Why excess belly fat is especially harmful
There are a lot of habits and foods that can increase our waistlines, but visceral fat is a particular kind of fat that’s particularly dangerous to overall health.
Visceral fat, or excess belly fat, is a deeper fat that affects the functioning of hormones and has been linked to increased risk for type 2 diabetes and heart disease.
“It appears like a gelatinous substance and will contribute to extra inches around your waist,” said Dr. Cynthia Reed, a Family Medicine Physician at Memorial Regional Health Medical Clinic. “Visceral fat is especially dangerous, because these accumulated extra fat cells are associated with an increased risk of coronary artery disease, cancer, stroke, dementia, diabetes, depression, sleep disorders and sexual dysfunction.”
Visceral fat is toxic in the human body because it disrupts normal function and results in chronic inflammation, which can interfere with normal hormonal functioning, Reed said.
Dr. Gerald Myers, a cardiologist and internal medicine physician at Memorial Regional Health, said visceral fat can act almost like its own organ due to its capability of having such a large impact on the body.
Why visceral fat matters
The Harvard Medical School reports that, for most people, about 90 percent of fat is what’s called subcutaneous, the kind that lies in a layer just beneath the skin and feels soft if you poke your belly. The remaining 10 percent is the visceral or intra-abdominal fat, which lies out of reach, beneath the firm abdominal wall.
“It’s found in the spaces surrounding the liver, intestines, and other organs. It’s also stored in the omentum, an apron-like flap of tissue that lies under the belly muscles and blankets the intestines. The omentum gets harder and thicker as it fills with fat,” according to Harvard Medical School. “Although visceral fat makes up only a small proportion of body fat, it’s a key player in a variety of health problems.”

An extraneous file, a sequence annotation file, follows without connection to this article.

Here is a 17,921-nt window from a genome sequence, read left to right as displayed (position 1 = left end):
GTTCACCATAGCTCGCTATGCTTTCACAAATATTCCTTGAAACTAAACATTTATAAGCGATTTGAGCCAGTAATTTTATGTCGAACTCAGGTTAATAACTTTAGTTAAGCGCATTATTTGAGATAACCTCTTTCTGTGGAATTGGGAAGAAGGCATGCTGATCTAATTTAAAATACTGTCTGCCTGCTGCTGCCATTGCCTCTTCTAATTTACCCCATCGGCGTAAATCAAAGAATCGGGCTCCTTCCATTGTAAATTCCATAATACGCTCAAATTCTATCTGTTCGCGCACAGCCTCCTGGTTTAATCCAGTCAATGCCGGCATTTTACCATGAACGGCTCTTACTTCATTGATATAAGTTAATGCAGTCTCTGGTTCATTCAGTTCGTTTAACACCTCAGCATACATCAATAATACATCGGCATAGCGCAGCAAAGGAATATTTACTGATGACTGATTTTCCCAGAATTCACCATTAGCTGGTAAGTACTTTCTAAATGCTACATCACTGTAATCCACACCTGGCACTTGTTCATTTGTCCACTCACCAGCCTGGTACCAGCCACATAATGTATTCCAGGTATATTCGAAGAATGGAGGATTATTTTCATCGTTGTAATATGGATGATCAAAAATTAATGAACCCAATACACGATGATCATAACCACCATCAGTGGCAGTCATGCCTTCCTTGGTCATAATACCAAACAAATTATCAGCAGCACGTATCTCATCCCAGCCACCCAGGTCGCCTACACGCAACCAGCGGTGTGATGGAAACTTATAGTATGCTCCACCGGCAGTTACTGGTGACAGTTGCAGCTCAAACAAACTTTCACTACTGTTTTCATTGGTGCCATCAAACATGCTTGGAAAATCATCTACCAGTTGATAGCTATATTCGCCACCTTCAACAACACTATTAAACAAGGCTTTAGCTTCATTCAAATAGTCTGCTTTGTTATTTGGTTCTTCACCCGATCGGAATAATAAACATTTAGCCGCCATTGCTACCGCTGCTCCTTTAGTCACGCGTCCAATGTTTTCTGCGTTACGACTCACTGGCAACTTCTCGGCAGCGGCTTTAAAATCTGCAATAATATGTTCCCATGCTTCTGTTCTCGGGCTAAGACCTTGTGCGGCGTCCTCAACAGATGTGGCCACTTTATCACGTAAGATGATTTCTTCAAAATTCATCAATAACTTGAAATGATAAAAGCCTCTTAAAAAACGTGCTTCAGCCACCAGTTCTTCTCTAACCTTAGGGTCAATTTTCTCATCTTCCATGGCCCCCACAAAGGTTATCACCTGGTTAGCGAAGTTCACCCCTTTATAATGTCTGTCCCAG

When there’s too much glucose in the bloodstream and cells already have filled glycogen stores, glucose is stored as fat, Myers said. It happens more quickly when consuming refined processed carbohydrates — such as white bread, pasta and white rice — and high-sugar foods. These foods are converted into simple sugars that enter the bloodstream and trigger a larger release of insulin from the pancreas, he said.
“The result is usually weight gain, plus even more hunger, which leads to continued overeating and a vicious cycle that makes it hard to stop eating sweets,” he said.
A 2016 American Heart Association study published in its journal, Circulation, found that drinking sugar-sweetened beverages every day is associated with an increase in visceral fat, thus linking sugary drinks to cardiovascular disease and type 2 diabetes.
Maintaining a healthy lifestyle is the best approach to avoiding or getting rid of visceral fat, Reed said. This includes eating fresh, not processed or sugary, foods, exercising regularly and avoiding excessive alcohol intake.
“It is also recommended that individuals with known visceral fat and comorbid chronic disease states see their physicians before embarking on a strenuous exercise regimen,” Reed said. “It is also noteworthy that a combination of both regular cardiovascular exercise, combined with regular resistance training, appears to be more effective than either exercises are on their own for combatting and controlling abdominal obesity.”
Some years we finish up the calving season with one or two bottle calves here at Pipi’s Pasture; some years we don’t have any. The “not any” years are lucky years because feeding a bottle calf is an expensive business, and it means an extra chore, too.